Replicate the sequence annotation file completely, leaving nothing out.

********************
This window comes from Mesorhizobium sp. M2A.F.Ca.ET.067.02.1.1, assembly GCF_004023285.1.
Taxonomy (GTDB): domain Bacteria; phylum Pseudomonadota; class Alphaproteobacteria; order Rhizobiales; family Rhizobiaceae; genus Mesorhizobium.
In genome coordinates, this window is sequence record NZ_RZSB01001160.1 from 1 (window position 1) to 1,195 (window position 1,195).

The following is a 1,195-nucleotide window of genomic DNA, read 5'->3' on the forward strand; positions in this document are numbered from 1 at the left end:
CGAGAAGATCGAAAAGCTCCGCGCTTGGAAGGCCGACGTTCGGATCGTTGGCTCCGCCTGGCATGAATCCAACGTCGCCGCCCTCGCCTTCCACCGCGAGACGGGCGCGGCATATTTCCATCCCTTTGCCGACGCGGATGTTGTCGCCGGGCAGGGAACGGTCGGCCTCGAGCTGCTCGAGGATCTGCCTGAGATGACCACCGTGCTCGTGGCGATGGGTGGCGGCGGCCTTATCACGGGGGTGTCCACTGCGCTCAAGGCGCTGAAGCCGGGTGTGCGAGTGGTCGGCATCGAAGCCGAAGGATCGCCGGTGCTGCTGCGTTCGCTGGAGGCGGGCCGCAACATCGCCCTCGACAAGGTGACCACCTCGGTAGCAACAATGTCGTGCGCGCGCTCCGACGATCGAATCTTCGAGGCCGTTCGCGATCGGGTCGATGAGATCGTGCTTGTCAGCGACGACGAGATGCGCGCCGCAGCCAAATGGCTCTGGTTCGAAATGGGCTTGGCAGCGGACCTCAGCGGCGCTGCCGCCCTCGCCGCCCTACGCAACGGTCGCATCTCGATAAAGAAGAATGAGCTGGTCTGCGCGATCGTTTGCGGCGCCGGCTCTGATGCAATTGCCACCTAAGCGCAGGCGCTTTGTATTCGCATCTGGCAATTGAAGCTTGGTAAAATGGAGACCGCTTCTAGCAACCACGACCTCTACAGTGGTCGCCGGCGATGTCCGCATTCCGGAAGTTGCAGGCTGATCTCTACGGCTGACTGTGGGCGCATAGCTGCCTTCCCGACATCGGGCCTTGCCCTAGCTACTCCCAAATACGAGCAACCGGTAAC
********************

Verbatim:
This window comes from Mesorhizobium sp. M2A.F.Ca.ET.067.02.1.1, assembly GCF_004023285.1.
Taxonomy (GTDB): domain Bacteria; phylum Pseudomonadota; class Alphaproteobacteria; order Rhizobiales; family Rhizobiaceae; genus Mesorhizobium.
In genome coordinates, this window is sequence record NZ_RZSB01001160.1 from 1 (window position 1) to 1,195 (window position 1,195).

The following is a 1,195-nucleotide window of genomic DNA, read 5'->3' on the forward strand; positions in this document are numbered from 1 at the left end:
CGAGAAGATCGAAAAGCTCCGCGCTTGGAAGGCCGACGTTCGGATCGTTGGCTCCGCCTGGCATGAATCCAACGTCGCCGCCCTCGCCTTCCACCGCGAGACGGGCGCGGCATATTTCCATCCCTTTGCCGACGCGGATGTTGTCGCCGGGCAGGGAACGGTCGGCCTCGAGCTGCTCGAGGATCTGCCTGAGATGACCACCGTGCTCGTGGCGATGGGTGGCGGCGGCCTTATCACGGGGGTGTCCACTGCGCTCAAGGCGCTGAAGCCGGGTGTGCGAGTGGTCGGCATCGAAGCCGAAGGATCGCCGGTGCTGCTGCGTTCGCTGGAGGCGGGCCGCAACATCGCCCTCGACAAGGTGACCACCTCGGTAGCAACAATGTCGTGCGCGCGCTCCGACGATCGAATCTTCGAGGCCGTTCGCGATCGGGTCGATGAGATCGTGCTTGTCAGCGACGACGAGATGCGCGCCGCAGCCAAATGGCTCTGGTTCGAAATGGGCTTGGCAGCGGACCTCAGCGGCGCTGCCGCCCTCGCCGCCCTACGCAACGGTCGCATCTCGATAAAGAAGAATGAGCTGGTCTGCGCGATCGTTTGCGGCGCCGGCTCTGATGCAATTGCCACCTAAGCGCAGGCGCTTTGTATTCGCATCTGGCAATTGAAGCTTGGTAAAATGGAGACCGCTTCTAGCAACCACGACCTCTACAGTGGTCGCCGGCGATGTCCGCATTCCGGAAGTTGCAGGCTGATCTCTACGGCTGACTGTGGGCGCATAGCTGCCTTCCCGACATCGGGCCTTGCCCTAGCTACTCCCAAATACGAGCAACCGGTAAC